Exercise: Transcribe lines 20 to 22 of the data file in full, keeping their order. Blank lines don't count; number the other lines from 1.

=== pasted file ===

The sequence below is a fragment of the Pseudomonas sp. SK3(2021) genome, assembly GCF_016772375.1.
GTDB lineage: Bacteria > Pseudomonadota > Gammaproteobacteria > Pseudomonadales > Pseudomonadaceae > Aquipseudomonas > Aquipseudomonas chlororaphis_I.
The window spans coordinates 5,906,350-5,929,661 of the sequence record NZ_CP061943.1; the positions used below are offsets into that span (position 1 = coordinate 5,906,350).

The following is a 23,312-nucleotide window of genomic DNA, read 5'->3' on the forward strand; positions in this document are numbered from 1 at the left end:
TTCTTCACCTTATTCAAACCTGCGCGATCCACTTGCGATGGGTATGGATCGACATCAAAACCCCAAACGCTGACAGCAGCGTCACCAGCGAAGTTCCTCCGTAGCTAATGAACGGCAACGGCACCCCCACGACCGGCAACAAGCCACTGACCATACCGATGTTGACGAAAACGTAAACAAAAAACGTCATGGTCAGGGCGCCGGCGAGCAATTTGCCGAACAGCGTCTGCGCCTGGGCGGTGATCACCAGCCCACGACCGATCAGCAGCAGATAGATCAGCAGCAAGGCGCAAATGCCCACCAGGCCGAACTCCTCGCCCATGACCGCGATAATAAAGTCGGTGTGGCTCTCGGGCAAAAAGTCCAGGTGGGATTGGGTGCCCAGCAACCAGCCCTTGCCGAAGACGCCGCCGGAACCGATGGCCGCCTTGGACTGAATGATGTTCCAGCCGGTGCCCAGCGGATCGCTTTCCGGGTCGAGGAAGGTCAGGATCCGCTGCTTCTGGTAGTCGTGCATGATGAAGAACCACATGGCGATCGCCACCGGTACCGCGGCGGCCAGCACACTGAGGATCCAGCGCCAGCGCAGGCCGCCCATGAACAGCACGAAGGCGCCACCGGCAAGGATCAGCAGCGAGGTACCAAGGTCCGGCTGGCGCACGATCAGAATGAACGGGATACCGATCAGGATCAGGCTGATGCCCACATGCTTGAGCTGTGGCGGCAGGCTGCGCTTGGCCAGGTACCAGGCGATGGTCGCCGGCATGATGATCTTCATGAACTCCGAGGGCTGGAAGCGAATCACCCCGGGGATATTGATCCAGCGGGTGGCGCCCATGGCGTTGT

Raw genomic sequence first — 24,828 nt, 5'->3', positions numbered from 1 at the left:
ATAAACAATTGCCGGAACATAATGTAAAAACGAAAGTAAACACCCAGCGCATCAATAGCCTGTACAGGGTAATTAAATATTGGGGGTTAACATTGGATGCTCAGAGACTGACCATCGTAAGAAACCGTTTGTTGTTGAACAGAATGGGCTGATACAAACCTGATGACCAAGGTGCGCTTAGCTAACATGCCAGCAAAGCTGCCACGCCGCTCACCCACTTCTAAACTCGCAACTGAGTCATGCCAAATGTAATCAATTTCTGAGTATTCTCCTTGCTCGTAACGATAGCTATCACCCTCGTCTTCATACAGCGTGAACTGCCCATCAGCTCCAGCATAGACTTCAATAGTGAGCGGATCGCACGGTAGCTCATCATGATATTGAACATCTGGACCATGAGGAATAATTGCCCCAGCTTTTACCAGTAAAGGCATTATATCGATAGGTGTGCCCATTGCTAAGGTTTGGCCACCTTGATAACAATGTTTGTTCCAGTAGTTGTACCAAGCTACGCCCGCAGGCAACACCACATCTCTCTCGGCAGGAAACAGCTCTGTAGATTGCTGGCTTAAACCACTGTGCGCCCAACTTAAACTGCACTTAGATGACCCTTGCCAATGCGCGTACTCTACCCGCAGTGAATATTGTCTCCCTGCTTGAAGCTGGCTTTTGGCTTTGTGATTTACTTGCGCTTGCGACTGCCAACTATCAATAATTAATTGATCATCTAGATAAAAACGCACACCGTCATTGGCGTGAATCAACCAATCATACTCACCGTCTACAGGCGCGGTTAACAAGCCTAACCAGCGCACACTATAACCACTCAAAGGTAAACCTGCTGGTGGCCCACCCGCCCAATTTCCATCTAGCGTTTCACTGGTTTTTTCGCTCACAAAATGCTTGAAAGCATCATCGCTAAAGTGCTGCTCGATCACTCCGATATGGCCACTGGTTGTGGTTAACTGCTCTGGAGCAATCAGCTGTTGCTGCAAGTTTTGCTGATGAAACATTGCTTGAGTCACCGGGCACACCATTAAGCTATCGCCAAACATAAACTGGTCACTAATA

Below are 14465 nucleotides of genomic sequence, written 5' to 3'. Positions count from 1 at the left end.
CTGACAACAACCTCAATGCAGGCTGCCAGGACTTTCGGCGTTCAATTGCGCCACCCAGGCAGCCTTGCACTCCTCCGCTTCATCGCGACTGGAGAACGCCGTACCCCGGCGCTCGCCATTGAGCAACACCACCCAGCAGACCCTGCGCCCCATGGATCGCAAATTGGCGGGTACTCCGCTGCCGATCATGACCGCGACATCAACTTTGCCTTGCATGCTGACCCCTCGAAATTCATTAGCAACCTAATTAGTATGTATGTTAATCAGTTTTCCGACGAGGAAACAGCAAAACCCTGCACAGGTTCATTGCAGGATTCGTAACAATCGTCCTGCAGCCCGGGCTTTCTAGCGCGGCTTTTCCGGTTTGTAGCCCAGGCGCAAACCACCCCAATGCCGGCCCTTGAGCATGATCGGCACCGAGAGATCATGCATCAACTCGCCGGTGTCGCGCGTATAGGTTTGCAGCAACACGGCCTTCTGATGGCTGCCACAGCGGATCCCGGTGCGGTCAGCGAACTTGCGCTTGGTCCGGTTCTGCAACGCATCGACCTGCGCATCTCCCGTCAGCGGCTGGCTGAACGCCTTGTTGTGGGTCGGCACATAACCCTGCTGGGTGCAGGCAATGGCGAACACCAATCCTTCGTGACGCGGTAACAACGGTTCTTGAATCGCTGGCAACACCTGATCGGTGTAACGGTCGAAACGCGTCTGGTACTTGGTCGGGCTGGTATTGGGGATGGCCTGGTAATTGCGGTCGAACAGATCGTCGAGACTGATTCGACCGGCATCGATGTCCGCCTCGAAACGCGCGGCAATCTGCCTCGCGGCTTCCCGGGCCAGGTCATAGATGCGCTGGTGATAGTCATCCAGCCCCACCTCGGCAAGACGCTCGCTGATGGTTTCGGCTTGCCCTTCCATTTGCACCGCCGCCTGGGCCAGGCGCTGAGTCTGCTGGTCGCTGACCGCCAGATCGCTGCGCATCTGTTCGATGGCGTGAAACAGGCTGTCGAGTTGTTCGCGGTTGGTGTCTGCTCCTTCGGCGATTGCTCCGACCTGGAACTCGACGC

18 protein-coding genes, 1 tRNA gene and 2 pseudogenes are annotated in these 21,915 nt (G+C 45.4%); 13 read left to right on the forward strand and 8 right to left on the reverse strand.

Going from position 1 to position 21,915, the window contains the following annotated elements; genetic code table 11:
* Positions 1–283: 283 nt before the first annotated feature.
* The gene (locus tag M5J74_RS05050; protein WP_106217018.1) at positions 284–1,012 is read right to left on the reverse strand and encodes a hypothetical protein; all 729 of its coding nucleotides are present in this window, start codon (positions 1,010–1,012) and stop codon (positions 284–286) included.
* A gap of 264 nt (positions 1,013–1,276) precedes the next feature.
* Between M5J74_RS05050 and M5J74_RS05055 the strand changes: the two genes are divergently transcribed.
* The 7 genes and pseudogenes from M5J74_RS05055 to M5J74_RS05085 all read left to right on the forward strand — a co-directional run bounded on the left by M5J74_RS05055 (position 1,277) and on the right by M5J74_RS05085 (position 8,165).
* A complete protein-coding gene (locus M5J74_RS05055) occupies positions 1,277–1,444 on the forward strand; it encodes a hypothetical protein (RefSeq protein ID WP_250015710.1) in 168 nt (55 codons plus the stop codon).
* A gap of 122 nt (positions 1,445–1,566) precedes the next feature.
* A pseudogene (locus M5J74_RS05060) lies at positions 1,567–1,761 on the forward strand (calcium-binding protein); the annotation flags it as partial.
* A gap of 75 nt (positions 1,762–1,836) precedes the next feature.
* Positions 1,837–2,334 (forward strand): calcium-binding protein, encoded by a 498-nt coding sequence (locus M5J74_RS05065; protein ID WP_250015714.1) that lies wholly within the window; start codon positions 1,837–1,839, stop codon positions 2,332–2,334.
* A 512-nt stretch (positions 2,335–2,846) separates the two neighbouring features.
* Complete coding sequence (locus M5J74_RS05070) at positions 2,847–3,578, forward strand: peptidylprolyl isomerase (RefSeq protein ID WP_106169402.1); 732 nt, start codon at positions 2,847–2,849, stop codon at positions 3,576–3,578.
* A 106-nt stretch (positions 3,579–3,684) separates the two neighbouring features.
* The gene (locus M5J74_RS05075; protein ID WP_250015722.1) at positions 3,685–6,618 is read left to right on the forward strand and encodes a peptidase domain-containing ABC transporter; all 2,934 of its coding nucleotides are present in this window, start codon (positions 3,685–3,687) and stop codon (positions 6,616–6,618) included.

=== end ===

* A gap of 75 nt (positions 1,762–1,836) precedes the next feature.
* Positions 1,837–2,334 (forward strand): calcium-binding protein, encoded by a 498-nt coding sequence (locus M5J74_RS05065; protein ID WP_250015714.1) that lies wholly within the window; start codon positions 1,837–1,839, stop codon positions 2,332–2,334.
* A 512-nt stretch (positions 2,335–2,846) separates the two neighbouring features.